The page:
I, of course, think there's more to it than even that. I think the purpose of life is experiencing God's love. Or just Love; that's another way to put it. Saint Therese of Lisieux (known as the Saint of the little way) says, "When we yield to discouragement it is usually because we give too much thought to the past or the future." When we're thinking of the past or the future, we're not living, but we're also not letting Love love us, thought I see nothing wrong with contemplating the past acts of His love for us, or looking forward to being with Him completely. But still, the thing I continue to come back to year after year is that contentment is the real opposite of the worry over our lives' purposes. Finding a purpose once and for all doesn't really work because we often don't find "it"; we find people, hopefully, and even then we can drive ourselves crazy if we aren't honest about being useful to those around us. (Every large cause: the environmental movement, Red Cross, Habitat for Humanity, Theater, even Art, generally has a person or group of people at its center.) 
I think being honestly invested in the moment as it comes, in the work of that moment, and the people of that moment, and, of course, God in that moment, probably leaves us the closest to fulfilled that we can be in this life, and the closest to being content with what we have. It was hard for me to accept that I didn't need to do anything more than love my family for my life to be meaningful. We're often taught in movies, books, and things that we have to do something really amazing in order to be remembered (because that's purposeful), or that we have to achieve some level of success in our fields and professions to be purposeful. But that's a lie, surely. All we have to do is love someone (as cheesy as that sounds) and our lives are immediately purposeful. And to not worry about whether our lives are purposeful, but rather just work now and find out later. If nothing else, it relieves a lot of stress over many things we could never control.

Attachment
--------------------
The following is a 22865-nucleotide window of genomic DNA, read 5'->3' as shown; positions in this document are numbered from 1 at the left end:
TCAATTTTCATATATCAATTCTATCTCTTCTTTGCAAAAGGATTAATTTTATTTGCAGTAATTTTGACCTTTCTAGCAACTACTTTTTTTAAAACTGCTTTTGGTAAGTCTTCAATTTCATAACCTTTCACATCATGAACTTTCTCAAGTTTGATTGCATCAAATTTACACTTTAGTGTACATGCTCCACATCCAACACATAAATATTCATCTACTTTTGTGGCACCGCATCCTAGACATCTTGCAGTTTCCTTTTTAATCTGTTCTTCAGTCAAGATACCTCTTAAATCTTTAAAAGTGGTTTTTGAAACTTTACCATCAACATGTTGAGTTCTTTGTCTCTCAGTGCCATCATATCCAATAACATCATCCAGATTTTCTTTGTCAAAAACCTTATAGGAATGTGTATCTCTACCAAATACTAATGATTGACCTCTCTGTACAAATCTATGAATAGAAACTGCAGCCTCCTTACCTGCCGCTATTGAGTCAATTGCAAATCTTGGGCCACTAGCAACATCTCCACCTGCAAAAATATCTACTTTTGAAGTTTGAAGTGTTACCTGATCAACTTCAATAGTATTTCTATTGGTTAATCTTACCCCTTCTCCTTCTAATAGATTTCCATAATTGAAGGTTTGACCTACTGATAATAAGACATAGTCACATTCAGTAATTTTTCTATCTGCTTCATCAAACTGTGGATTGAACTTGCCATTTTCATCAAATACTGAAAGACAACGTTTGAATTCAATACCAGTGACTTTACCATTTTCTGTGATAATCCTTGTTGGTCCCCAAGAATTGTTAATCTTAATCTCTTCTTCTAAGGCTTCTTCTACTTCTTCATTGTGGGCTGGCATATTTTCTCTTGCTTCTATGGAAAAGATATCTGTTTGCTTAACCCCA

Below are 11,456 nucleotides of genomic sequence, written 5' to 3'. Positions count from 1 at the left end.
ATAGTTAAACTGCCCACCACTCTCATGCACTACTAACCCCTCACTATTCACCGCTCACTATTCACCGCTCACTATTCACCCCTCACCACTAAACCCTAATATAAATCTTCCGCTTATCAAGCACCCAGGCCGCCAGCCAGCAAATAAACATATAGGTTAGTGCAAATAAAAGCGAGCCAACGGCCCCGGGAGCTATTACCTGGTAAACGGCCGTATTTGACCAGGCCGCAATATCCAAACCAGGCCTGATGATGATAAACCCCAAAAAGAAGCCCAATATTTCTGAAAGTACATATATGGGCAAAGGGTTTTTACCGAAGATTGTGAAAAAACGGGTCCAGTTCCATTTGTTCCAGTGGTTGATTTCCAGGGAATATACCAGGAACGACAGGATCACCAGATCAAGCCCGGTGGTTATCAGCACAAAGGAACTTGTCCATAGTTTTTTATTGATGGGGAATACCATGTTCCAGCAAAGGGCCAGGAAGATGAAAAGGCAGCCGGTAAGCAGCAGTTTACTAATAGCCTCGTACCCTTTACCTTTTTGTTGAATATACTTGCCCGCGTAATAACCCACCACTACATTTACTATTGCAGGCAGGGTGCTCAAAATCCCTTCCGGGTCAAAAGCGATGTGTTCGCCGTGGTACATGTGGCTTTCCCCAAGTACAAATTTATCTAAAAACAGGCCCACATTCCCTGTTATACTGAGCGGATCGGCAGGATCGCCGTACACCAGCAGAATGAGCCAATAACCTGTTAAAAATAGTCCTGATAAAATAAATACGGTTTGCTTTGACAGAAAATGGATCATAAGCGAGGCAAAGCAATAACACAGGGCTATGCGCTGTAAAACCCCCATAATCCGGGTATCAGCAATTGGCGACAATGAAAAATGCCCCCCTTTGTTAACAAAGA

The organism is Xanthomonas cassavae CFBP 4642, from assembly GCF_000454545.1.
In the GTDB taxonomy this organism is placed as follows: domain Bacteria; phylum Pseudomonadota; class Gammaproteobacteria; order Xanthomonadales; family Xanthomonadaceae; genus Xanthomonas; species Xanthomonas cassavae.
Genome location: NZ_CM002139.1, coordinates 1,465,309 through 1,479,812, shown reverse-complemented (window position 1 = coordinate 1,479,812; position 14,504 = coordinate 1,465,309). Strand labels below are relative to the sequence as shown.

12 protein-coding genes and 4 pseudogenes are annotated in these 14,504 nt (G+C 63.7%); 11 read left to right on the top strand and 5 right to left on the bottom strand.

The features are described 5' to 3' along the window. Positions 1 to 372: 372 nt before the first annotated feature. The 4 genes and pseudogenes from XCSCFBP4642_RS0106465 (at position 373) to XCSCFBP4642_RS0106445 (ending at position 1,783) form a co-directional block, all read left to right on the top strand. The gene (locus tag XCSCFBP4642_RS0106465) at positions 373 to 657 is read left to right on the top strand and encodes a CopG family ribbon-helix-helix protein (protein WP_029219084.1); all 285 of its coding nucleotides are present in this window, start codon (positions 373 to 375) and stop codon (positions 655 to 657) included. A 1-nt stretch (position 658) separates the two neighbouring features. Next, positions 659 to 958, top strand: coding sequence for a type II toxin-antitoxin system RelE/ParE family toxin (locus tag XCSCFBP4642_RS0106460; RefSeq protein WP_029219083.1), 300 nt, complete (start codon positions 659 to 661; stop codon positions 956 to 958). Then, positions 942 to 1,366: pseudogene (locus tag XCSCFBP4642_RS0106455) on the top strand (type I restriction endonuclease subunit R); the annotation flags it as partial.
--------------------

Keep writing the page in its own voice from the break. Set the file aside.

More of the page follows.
And I think, for Christians, it's when we set our sights on God and not on our own lives, that we
become useful to Him like we want to be, and our lives are never useless, no matter what. He keeps telling us not to worry about anything, "instead pray about everything" and to "cast [our] anxieties on Him because he cares for [us]" - We need so many reminders to stop worrying. It's probably because we need to stop worrying. 

 Of course, I write all of this, and I know tomorrow I'll be worrying again. But I hope I'll eventually get caught up in the present and forget to worry. Anyway, that's what I think and now I'm going to bed. :)

Thursday, February 25, 2010


There are a lot of articles about the fact that Frank Hopkins's story of long distance races can't be true. Most of the argument rests on the fact that no evidence can be found to support his claims (although I've seen precious little evidence to the contrary). Not that that clinches anything either way.